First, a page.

Back in September of 2005 on this blog I happily announced that I had upgraded my amateur radio license from a Technician Plus Class license to a General Class license. I am now extremely happy to report that after two months of hard studying I have passed the Element 4 written exam, and that means that I have now earned the highest class of license in the Amateur Service-- the Amateur Extra class! As a result, I am now been granted all of the privileges that a amateur radio operator in the United States can have, and for the next week or so when I talk on the air I get to identify myself as "KB9MFT/AE" (pronounced over the air as "KB9MFT Tempory AE") to indicate that I have earned my new license.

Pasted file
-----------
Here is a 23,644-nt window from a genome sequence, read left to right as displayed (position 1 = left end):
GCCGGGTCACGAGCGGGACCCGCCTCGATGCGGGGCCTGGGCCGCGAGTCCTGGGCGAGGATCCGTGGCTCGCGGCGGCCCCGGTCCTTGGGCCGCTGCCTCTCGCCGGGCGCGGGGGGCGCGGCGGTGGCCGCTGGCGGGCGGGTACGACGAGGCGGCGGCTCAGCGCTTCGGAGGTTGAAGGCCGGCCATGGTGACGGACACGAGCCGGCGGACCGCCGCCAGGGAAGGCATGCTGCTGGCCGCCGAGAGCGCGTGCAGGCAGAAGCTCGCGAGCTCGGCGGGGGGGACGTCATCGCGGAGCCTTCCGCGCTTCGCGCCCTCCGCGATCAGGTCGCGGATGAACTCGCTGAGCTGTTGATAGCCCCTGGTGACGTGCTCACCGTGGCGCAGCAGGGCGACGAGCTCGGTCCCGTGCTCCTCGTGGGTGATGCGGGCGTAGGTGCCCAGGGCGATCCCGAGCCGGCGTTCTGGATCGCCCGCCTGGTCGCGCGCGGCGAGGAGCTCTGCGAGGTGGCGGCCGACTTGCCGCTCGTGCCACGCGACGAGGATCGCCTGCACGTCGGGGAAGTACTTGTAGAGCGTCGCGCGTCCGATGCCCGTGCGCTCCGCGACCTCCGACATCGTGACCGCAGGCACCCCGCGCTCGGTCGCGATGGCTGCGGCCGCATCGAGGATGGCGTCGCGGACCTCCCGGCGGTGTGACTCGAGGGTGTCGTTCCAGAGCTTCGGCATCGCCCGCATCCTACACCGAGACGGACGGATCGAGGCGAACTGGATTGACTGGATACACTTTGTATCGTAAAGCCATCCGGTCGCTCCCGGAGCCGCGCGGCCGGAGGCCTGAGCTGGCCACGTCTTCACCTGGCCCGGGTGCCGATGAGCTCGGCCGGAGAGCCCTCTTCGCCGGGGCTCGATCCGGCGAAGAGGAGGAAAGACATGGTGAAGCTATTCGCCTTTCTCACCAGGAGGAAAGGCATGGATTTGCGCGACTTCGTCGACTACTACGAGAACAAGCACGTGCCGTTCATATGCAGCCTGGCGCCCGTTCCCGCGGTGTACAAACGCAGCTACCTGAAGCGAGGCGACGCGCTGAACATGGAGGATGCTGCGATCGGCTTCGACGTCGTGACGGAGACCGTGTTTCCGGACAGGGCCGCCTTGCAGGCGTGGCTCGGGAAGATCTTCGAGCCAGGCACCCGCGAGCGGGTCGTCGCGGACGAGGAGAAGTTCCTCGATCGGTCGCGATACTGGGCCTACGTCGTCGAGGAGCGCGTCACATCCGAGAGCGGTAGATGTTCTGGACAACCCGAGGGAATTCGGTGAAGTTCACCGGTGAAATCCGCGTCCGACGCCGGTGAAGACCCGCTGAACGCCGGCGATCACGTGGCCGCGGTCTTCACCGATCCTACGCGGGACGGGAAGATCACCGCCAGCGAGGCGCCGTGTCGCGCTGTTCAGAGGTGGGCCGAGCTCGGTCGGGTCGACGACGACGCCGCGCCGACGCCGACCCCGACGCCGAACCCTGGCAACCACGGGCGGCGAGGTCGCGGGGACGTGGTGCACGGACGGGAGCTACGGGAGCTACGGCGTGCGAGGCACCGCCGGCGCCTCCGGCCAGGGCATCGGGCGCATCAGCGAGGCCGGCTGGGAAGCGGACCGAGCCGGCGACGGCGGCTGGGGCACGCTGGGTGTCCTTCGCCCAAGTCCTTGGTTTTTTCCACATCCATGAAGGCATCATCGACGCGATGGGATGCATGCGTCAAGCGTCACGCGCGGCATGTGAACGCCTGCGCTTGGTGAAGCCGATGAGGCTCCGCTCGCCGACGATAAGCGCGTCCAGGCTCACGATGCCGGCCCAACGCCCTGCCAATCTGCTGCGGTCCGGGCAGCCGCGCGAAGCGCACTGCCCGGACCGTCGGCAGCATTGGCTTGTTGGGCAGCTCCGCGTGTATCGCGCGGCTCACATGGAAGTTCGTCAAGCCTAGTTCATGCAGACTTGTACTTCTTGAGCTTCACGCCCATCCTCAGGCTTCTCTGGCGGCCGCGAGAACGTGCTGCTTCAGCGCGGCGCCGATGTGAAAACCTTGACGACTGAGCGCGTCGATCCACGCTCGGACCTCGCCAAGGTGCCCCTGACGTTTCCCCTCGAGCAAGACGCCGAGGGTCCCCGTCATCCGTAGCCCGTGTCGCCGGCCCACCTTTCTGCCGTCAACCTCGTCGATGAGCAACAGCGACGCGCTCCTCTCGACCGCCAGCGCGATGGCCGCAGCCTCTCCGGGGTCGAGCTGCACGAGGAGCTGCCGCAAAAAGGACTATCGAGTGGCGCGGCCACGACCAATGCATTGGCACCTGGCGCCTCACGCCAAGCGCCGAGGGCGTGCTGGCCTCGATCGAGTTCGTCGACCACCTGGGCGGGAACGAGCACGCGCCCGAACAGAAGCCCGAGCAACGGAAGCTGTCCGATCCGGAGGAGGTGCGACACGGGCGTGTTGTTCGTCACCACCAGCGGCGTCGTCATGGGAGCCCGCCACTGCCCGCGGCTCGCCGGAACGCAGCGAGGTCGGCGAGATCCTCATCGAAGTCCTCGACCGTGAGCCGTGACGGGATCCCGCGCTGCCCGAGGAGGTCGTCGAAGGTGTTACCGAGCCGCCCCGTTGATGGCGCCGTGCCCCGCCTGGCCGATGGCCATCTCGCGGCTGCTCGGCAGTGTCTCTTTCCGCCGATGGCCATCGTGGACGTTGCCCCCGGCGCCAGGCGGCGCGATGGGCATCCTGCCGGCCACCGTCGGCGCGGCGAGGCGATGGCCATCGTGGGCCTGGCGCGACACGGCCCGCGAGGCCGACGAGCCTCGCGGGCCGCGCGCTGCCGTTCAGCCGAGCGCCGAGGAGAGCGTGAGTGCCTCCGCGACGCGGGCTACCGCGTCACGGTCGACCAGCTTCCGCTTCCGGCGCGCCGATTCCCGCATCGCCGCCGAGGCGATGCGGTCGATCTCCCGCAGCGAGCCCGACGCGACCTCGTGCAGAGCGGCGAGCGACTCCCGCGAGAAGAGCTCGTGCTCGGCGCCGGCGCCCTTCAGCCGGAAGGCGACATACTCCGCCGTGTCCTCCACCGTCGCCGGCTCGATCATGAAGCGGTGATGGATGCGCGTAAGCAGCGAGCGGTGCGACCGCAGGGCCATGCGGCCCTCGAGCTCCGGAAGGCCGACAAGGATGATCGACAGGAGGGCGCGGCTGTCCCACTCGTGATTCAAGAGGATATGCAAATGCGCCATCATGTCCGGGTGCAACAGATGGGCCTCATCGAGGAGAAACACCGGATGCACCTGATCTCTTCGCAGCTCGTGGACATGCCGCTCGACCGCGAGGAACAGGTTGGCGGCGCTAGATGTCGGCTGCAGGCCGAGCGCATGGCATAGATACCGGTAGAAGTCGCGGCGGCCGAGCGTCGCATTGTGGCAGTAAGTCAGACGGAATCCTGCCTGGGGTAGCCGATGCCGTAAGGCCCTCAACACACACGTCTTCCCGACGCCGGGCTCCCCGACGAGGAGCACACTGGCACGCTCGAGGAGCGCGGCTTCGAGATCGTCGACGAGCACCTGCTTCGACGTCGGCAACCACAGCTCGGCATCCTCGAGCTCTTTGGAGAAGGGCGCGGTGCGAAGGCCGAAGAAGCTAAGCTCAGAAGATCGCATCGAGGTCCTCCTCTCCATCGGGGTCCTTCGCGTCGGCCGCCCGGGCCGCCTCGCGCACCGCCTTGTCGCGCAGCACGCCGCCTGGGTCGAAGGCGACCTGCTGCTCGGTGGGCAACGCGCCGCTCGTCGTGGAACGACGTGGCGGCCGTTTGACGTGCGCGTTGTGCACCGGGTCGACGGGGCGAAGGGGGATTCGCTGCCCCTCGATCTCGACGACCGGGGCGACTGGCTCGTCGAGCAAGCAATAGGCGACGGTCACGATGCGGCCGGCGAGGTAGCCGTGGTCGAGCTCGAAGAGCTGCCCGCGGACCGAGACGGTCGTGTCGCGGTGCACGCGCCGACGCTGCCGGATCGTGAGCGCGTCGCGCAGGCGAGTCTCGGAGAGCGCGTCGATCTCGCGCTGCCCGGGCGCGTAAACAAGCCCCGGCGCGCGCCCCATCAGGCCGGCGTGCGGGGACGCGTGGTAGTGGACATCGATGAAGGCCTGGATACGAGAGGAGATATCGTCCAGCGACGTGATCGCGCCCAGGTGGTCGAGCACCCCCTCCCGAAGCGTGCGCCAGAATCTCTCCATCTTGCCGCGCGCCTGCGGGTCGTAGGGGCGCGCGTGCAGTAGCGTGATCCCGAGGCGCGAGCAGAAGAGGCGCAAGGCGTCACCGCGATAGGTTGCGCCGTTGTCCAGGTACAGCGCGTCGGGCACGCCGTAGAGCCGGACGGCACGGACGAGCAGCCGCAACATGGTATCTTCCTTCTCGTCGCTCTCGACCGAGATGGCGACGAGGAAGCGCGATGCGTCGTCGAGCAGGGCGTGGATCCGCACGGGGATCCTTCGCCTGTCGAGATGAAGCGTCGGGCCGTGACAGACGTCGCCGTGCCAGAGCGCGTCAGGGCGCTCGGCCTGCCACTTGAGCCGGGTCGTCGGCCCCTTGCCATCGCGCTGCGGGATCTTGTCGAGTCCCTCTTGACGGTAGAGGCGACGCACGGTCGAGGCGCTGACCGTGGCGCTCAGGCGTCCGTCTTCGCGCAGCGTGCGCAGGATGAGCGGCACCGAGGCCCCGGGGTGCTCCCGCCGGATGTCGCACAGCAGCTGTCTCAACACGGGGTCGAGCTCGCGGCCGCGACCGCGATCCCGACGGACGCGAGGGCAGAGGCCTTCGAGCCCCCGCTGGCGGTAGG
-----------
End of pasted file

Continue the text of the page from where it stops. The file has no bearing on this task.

I have wanted to become an Amateur Extra ever since I earned my General Class license in 2005, and after several times of starting to study for the exam but losing interest and never taking it I have finally pushed myself to go all the way and take the exam. As far as what gave me the motivation to finally go and do it this time, in a way it was actually a financial one. To explain what I mean, the Volunteer Examiner Coordinator Question Pool Committee changes the question pools for all of the amateur radio license exams every few years to keep the questions up-to-date and relevant to the hobby. The current question pool for the Amateur Extra Class exam went into effect back in 2002 and was going to be replaced with a new question pool on July 31st of this year. I had already spent more than $50 buying both the Gordon West and ARRL preparation study books for the exam a couple years ago when I first tried my hand at studying for it, and I didn't want to have to go out and re-purchase those study books in two months when they updated the question pools with the brand new questions. So in order to save myself from spending $50 to re-buy the study books I finally put the axe to the grinder and forced myself to learn all of the equations and electrical engineering knowledge that I needed to finally take and pass the test! Isn't it amazing what the fear of having to shell out a few extra greenbacks can cause you to accomplish?